medication but not the second one.
David Gonz, aged 36. He has been a remandee for one year but had already spent four
years in detention on separate charges. At the time of his arrest, police came to his house
and burnt it down. He surrendered for his own safety since he thought he would have been
shot otherwise. At Boroko Police Station he was assaulted during the interrogation for more
than four hours. He stayed there for a few weeks and was subsequently taken to Court and
to Bomana. He complains that there are collective punishments, for instance when there is
an escape. The remaining ones are then systematically stripped naked outside, asked to lie
down on the floor, and beaten. On 27 September 2009, 61 inmates escaped from all
compounds, allegedly because some detainees had died of tuberculosis in the cells due to an
outbreak that was not taken care of by the management, and that created panic. At this
occasion, they were stripped naked and beaten by security officers, then locked up for two
months. He also mentioned that two weeks earlier an inmate had died of tuberculosis
because he was not transported to hospital in time to be treated. He also noticed that the
cells are overcrowded and that some inmates have to sleep on the floor. There is also inter-
prisoner violence, and he states that the place is not safe due to fights. Due to the lack of
manpower, vehicles and resources, medical issues are not properly addressed. He
recommends the facility to hire a full-time doctor.
Jeffrey Wosi, aged 33, was arrested on 3 March 2009 by the mobile squad. They
blindfolded him and took him to the Saraga settlement with four cars. He was badly hit with
iron pipes by the officers, who wanted him to confess to a crime. He had very large scars on
his knee and on his back. On the knee he was cut with a knife and then thrown on the floor.
He was then taken to Boroko police station, and later driven to the hospital. There, the
police told the nurses that he was a ‘raskol’ and that there was no need to treat him. He was
then taken back to Boroko police station for a month and then to Bomana. He had not seen
a doctor since he left the hospital. Despite the fact that he reported this to his lawyer, no
action was taken.
Roger Bai, aged 31, was arrested by the Special Crime Squad at his place on 28 February
at 2 a.m. because he was suspected of a crime. He was kicked and threatened with guns,
before being blindfolded and handcuffed. They put him into a car, punched him, and took
him to Dogura, in the remote outskirts of Port Moresby, a place where the police are
allegedly known to take people in order to beat them. There, he was beaten on the shoulders
with a metallic stick and fell off the car. He was then asked to run away. He refused, scared
that the police would shoot him while fleeing. He was then beaten all over his body for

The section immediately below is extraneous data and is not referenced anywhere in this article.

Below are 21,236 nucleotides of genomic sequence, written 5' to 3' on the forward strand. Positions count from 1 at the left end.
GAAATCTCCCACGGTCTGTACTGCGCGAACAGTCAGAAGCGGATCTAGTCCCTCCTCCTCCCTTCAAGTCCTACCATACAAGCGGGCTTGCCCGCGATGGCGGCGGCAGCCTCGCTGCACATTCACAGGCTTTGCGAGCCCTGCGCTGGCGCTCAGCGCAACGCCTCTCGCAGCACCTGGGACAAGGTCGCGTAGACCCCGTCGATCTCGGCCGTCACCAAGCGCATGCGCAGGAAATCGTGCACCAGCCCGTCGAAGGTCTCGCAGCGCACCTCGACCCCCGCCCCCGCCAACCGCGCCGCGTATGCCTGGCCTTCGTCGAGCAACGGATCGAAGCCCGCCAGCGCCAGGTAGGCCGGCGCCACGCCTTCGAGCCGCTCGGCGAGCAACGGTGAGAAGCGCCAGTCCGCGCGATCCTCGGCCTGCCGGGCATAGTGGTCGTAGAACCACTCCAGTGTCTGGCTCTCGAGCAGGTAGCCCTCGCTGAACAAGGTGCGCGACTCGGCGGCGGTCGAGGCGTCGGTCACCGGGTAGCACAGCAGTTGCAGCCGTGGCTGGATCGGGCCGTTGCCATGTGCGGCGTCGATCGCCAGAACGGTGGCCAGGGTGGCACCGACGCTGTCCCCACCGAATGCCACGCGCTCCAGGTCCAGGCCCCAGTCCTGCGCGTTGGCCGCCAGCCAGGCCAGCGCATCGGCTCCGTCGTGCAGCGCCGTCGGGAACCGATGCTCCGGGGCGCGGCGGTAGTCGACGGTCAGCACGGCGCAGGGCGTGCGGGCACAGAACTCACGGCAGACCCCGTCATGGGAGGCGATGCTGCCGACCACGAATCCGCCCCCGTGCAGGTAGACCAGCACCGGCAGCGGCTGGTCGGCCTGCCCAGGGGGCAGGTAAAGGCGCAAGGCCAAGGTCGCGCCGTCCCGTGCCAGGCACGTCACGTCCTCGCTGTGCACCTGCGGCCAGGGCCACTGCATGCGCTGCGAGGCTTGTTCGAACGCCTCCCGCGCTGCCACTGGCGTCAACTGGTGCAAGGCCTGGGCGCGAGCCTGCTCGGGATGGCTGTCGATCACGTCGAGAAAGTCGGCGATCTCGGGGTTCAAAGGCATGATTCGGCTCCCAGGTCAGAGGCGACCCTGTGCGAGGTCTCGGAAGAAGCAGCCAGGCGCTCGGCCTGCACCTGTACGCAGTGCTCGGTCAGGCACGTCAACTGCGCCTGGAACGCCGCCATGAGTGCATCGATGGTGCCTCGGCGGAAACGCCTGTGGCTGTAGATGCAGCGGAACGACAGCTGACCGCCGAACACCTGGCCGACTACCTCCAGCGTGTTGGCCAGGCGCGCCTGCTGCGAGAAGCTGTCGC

hours while lying on the ground. He was threatened to be killed and shot in the leg. His
right leg was beaten so severely that it broke. When the officers asked him to go back
inside the car he could not move and had to be lifted. The officers then took him to Boroko
Police Station, and he was formally charged by the police the same day. However, he was
put in the lock-up without any medical check-up and denied the right to go to the hospital
because there was no car available to take him. He spent a month in the cell without any
treatment, and underwent surgery after X-rays showed that his leg was broken. His leg was
still in the plaster cast at the time of the interview, and his eyesight in his left eye was bad
because he had been beaten on the face as well. His story was corroborated by medical
evidence. Although he complained to his lawyer, he still had not been taken to Court after
almost three months.
Tua Yangat Biori Silopon, aged 27, was arrested on 13 May 2009 at the Saraga area and
taken to Six Mile Police Station. Then he was taken by CID officers to Boroko Police
Station, with a mask on his face. In the CID office, he was interrogated and beaten with a
metallic hammer and an ax, and threatened to be burnt with boiling water. The officers
were Aaron Silas, Edi Nieara, and Mansion Tutuni. A lady came in the office and he was
told that it was an identity parade. She did not recognize him and left. Officer Silas told him
he would release him for 1000 Kinas, but he had no money and declined the offer. He was
then locked for three months without any development, and then asked for 1000 Kinas
again. Some time later he was taken to Eight Mile area of Port Moresby. During the ride he
was beaten so badly that he cried and wanted to die. Once there, he was asked to run away
in the bush but refused, knowing that he would be shot in the back. He went back to Boroko
Police Station where he was interrogated for four days. At Bomana Correctional Institution,
he was subjected to the collective punishment inflicted on all detainees after the escape of
some detainees in January 2010. The Office of the Public Solicitor is helping him, and his
next Court hearing was scheduled to happen some days later.
J. V. had been at Bomana since 2001. Upon arrest, he was taken to Boroko Police Station,
where he was beaten with a rifle butt on the back of the head. He was threatened with death
if he did not confess. During the one-hour interrogation, he was also beaten by three CID
officers. He complained that although he had surrendered and had admitted he was guilty,
he had still been beaten. He was held at Boroko Police Station for four days and was only